PIKITUP JOHANNESBURG (SOC) LIMITED v NEIGHBOUR EDWARD MUTERO (LAC). Summary: Enforcing arbitration award in terms of s158(1)(c) of the LRA . Labour Court making award an order of court reinstating employee in former position or any available executive positions and payment of bonuses . employer contending that as the result of the restructuring employees former position downgraded to that of General Management .held that employee was employed in an executive position prior to his dismissal and at the time of his reinstatement there were three vacant executive positions. So even if, as a result of the restructuring of the executive post which employee had occupied before his dismissal, it became impossible for him to be reinstated into that post, he was entitled to be reinstated into any of the other three vacant executive positions. As regards the payment of the bonuses ordered by the Labour Court, court held that payment of bonuses is discretionary and based on performance. Appeal partially upheld.

MACSTEEL TRADING WADEVILLE v FRANCOIS VAN DER MERWE N.O (LAC). Summary: Review of arbitration award . employer raising union undue delay in prosecuting the review application in its answering affidavit in the review application . Labour Court refusing to consider the undue delay because the employer had not filed a rule 11 application . court finding that by the time review was heard, the application had in effect lapsed and been archived in terms of Practice Manual of the Labour Court- as such the Labour Court had no jurisdiction and should have struck the matter from the roll or give the employer an opportunity to file a separate rule 11 application demonstrating why the matter should be dismissed or struck from the roll on the basis of undue delay. Appeal upheld with costs and Labour Courts judgment set aside.

WORKERSLIFE DIRECT (PTY) LTD v E MALOKA (LAC). Summary: Specific performance . employee claiming payment of post-employment commissions in terms of a Group Scheme Broker (GBS) contract after resigning . employee contending that he had concluded both an admin contract and a GSB contract with employer and that was entitled both to the benefits of an administrative employee and to the post-termination commission . employer contending that only GSB employees entitled to post-termination and targets commission and disputed the authenticity of the GSB contract - court finding that employee was paid on terms identical to those provided for in the GSB contract and that employee GBS contract probably authentic . Labour Courts judgment upheld and appeal dismissed with costs.

NKOMATI JOINT VENTURE v CCMA (LAC). Summary: Review of arbitration award . duty of commissioner to assist unrepresented litigants - employer contending that failure by the commissioner to lend a helping hand and to inform it that it was required to re-open its case and lead evidence in rebuttal of employees new version was a gross irregularity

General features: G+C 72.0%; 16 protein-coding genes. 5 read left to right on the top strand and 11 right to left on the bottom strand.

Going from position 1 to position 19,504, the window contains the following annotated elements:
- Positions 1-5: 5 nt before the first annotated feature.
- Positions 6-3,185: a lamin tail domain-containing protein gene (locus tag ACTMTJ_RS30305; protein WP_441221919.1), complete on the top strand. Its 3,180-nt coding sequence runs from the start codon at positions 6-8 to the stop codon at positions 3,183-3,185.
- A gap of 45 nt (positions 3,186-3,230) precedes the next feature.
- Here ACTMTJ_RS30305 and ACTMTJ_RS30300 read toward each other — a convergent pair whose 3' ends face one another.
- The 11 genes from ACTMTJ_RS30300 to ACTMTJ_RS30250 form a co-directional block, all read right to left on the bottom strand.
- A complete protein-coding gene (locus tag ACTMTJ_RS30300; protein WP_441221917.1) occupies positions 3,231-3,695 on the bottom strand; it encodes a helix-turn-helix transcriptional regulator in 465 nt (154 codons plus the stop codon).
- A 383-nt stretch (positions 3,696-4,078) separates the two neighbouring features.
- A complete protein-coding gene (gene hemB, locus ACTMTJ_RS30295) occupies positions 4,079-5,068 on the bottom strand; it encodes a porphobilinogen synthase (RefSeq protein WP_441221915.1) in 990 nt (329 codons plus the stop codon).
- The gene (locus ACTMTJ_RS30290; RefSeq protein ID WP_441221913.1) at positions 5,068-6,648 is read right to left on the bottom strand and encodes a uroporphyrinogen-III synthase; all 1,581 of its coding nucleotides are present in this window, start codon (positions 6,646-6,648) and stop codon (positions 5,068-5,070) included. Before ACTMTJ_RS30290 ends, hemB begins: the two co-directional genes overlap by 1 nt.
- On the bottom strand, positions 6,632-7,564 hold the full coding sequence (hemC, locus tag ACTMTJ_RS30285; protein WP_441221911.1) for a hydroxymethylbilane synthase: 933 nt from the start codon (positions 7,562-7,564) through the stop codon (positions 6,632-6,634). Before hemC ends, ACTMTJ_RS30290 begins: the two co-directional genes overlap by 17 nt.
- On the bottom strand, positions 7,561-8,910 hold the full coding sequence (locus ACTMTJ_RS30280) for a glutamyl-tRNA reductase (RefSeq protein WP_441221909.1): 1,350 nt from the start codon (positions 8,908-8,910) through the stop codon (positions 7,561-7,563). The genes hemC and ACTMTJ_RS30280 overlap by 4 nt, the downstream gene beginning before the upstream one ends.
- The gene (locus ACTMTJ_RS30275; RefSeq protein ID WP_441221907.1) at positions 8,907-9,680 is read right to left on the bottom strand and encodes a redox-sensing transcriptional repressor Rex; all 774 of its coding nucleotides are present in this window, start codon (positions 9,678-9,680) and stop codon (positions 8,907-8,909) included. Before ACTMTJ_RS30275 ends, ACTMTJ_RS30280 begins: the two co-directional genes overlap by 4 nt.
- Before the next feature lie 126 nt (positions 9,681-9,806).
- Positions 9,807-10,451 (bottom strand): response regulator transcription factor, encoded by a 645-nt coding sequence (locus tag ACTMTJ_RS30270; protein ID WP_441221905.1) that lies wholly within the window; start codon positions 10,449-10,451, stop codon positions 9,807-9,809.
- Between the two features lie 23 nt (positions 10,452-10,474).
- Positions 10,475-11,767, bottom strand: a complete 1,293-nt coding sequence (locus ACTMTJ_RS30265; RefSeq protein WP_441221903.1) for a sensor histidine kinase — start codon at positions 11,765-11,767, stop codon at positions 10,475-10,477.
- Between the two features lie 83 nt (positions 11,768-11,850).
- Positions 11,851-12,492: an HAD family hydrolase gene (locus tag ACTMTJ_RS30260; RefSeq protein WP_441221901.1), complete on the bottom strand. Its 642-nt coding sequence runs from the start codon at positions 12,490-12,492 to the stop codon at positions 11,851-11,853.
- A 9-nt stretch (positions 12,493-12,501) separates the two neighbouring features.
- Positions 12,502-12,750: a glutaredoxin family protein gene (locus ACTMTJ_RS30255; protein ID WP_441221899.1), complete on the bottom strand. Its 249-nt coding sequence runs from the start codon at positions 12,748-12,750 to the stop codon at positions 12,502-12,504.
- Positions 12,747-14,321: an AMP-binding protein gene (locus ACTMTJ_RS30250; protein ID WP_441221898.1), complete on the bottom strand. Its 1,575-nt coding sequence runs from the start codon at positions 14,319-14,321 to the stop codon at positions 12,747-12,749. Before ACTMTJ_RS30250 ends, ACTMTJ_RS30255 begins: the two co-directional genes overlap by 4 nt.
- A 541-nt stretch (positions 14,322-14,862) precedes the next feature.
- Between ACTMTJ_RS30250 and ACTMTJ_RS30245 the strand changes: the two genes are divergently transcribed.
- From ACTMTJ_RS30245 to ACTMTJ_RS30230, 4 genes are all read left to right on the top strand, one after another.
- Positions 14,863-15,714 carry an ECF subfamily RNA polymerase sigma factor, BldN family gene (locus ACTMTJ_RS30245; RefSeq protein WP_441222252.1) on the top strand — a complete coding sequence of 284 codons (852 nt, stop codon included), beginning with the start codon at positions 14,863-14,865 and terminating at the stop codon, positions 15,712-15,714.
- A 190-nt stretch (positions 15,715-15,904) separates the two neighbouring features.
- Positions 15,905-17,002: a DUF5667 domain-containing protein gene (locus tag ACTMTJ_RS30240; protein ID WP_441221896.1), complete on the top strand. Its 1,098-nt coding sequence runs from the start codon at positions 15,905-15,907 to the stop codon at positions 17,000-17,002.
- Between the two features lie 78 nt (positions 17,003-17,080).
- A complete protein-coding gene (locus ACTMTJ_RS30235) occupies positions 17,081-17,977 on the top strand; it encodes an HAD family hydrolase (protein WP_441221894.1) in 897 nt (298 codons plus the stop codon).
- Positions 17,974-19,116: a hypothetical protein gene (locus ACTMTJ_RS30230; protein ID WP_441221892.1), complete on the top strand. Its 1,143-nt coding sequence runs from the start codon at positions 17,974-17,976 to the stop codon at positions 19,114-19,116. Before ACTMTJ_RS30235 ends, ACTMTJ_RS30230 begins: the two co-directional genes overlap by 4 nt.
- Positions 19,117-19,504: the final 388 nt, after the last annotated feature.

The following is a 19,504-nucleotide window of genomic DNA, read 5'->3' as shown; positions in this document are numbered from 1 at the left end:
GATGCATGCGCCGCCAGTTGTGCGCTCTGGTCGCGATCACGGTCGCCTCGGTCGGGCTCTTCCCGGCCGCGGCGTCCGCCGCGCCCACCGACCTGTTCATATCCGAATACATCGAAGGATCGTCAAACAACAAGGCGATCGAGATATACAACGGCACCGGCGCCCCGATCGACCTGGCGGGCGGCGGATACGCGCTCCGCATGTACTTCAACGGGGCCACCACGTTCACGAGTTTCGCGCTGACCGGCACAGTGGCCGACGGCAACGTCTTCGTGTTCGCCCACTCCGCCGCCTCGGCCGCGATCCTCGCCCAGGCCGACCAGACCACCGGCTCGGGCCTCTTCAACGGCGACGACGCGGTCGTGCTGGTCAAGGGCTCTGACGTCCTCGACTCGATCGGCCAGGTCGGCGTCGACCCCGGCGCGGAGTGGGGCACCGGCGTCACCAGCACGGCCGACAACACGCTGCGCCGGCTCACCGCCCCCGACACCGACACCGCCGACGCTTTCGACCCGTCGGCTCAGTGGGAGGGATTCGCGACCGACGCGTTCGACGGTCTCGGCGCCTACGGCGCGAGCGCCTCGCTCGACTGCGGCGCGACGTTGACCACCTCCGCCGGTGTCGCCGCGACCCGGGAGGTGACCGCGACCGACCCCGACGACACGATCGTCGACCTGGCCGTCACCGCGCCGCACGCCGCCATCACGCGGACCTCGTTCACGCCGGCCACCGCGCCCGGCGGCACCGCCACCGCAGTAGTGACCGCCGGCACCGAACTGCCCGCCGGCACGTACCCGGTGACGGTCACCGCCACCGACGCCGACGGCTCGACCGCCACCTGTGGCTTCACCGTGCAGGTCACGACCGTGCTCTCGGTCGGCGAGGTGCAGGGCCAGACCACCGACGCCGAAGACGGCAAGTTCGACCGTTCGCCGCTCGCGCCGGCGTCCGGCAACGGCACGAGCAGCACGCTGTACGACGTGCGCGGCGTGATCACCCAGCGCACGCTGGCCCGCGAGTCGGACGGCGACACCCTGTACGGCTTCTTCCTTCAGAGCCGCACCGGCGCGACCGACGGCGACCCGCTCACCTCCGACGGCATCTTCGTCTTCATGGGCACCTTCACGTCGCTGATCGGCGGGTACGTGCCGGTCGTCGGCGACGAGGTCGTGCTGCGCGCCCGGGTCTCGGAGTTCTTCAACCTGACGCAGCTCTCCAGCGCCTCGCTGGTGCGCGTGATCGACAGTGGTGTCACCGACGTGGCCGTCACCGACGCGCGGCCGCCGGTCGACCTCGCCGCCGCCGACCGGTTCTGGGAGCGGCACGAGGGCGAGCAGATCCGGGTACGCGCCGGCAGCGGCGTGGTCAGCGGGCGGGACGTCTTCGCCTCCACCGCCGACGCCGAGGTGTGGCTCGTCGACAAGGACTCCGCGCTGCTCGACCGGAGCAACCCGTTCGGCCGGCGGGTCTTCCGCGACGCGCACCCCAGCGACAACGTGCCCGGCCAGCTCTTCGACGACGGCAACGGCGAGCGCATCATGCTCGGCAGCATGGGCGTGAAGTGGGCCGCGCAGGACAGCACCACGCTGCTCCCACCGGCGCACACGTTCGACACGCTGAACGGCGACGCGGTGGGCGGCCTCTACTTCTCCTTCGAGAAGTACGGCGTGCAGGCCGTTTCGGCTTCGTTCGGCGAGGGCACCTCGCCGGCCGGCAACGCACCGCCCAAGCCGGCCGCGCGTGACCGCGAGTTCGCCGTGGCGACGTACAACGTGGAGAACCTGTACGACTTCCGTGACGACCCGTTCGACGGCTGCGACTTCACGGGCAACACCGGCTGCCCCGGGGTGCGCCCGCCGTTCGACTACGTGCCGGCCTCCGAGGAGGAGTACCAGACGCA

NATIONAL COMMISSIONER OF THE SOUTH AFRICANPOLICE SERVICE v POPCRU obo A. MEZICHEL (LAC). Summary: Review of the disciplinary sanction imposed by employers appeal authority . appeal authority reversing sanction of dismissal against employee . court finding that appeal authoritys decision irrational and unreasonable in light of the employees conduct.

TELKOM SA LTD v THE COMMISSION FOR CONCILIATION, MEDIATION AND ARBITRATION (LC). Summary: Jurisdiction of the CCMA to deal with an unfair labour practice dispute emanating from section 189 process. Section 186(2)(a) . failure to appoint the employee to a promotive position created consequent to restructuring and offered as an alternative to retrenchment. Interpretation of section 193(4) of the LRA . remedy of reinstatement and promotion of a retrenched employee.

Latest Article

The legal position on pre-suspension hearings has changed

For many years, we have advised employers who are about to suspend an employee on full remuneration to provide such employee with an opportunity to make representations on their proposed suspension. The Constitutional Court has on 19 February 2019 handed down judgment in the matter of Long v South African Breweries (Pty) Ltd and Others [2018] ZACC 7 finding that when an employer suspends an employee, there is no requirement to have a hearing prior to the suspension. Put differently, the legal position on pre-suspension hearings has now changed.

Background facts

Mr Long was employed by South African Breweries (Pty) Ltd (SAB) as its district manager for the Border District. One of his core responsibilities related to management of a fleet of company vehicles. In May 2013, one of these vehicles was involved in a fatal accident. It was subsequently discovered that the vehicle was not roadworthy and unlicensed. After an investigation by SAB, it was discovered that numerous vehicles, which Mr Long was responsible for, were not roadworthy and unlicensed. After a disciplinary hearing, Mr Long was dismissed for misconduct on the basis of dereliction of duties, gross negligence and brining the company name into disrepute. At the start of the investigation, Mr Long was suspended from work until his dismissal.

Mr Long subsequently instituted separate referrals to the Commission for Conciliation, Mediation and Arbitration (CCMA) - one relating to his suspension (prior to dismissal) and the other relating to dismissal.

On the suspension referral, the CCMA found that this constituted an unfair labour practice as Mr Long had not been given a hearing prior to suspension and that the suspension was unreasonably long. Mr Long was awarded compensation amounting to two months of his remuneration.

Pre-suspension hearings